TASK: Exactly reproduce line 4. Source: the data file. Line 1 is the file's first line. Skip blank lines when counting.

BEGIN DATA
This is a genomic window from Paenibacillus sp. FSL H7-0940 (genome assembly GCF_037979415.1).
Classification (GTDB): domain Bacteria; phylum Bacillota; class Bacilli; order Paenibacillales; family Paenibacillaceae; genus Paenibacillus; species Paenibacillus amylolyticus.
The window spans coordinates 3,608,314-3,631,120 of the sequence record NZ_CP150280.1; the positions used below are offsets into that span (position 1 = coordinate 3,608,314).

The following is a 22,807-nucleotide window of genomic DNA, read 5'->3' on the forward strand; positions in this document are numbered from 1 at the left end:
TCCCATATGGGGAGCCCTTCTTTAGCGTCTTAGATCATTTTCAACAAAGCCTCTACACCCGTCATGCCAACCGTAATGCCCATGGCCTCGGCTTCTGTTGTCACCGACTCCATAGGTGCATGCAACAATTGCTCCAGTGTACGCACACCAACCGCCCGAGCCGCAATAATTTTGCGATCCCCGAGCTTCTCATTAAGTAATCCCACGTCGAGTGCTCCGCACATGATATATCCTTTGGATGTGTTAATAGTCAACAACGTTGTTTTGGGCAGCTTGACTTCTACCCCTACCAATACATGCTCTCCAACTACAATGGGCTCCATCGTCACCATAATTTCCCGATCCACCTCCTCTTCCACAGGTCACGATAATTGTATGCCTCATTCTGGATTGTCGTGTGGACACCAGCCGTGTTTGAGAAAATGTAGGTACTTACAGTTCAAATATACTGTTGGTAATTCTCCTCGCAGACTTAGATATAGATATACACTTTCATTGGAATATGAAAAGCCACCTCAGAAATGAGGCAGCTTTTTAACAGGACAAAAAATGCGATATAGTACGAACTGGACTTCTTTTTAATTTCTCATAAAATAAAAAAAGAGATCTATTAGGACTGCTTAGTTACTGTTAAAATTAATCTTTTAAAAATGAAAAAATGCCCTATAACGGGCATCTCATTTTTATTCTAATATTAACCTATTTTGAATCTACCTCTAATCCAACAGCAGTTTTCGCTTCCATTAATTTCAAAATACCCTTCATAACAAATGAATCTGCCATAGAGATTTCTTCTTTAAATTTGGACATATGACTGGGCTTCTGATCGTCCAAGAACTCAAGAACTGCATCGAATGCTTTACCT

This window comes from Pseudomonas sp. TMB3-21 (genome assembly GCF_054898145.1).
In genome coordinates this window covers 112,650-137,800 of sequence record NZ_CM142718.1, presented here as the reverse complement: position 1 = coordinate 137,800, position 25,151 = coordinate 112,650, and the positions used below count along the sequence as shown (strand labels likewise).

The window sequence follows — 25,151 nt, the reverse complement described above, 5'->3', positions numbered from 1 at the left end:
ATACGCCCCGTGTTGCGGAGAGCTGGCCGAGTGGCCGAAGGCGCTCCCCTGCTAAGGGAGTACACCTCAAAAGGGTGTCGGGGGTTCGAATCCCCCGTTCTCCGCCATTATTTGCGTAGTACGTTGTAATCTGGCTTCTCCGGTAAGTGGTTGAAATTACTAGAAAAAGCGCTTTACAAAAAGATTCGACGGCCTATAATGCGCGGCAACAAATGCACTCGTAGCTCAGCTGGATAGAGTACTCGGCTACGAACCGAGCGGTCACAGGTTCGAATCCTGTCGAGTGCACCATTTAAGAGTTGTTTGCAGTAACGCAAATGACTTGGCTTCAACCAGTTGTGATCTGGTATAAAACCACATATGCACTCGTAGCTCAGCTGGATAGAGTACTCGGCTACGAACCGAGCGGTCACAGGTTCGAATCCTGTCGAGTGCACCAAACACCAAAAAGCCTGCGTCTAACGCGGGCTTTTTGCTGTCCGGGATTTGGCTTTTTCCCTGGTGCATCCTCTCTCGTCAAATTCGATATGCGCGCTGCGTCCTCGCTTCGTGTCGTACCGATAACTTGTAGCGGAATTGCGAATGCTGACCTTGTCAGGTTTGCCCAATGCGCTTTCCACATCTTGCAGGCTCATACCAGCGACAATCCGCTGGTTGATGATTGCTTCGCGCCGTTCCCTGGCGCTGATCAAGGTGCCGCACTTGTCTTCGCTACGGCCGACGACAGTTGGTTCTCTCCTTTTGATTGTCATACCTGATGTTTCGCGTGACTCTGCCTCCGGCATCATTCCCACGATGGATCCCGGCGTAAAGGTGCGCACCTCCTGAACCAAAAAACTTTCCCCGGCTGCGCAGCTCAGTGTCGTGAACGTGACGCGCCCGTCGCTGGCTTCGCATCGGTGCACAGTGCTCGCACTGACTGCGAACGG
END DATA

The following is a 22,807-nucleotide window of genomic DNA, read 5'->3' on the forward strand; positions in this document are numbered from 1 at the left end: